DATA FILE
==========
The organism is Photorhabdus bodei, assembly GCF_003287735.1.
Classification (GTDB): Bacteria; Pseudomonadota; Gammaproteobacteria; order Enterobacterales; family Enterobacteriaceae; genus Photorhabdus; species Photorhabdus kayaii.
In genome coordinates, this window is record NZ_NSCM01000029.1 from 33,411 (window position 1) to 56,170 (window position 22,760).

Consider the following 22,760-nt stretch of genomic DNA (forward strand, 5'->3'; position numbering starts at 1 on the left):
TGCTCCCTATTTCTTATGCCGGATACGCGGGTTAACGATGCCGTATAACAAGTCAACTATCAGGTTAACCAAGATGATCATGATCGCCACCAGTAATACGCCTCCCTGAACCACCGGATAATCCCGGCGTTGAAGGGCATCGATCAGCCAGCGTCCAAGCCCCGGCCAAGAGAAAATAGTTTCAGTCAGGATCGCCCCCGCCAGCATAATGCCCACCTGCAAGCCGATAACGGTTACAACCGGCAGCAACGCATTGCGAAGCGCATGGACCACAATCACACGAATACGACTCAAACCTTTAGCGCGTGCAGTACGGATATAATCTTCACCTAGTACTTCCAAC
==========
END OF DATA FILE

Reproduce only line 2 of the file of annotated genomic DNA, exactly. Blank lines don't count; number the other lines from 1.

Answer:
Classification (GTDB): Bacteria; Pseudomonadota; Gammaproteobacteria; order Enterobacterales; family Enterobacteriaceae; genus Photorhabdus; species Photorhabdus kayaii.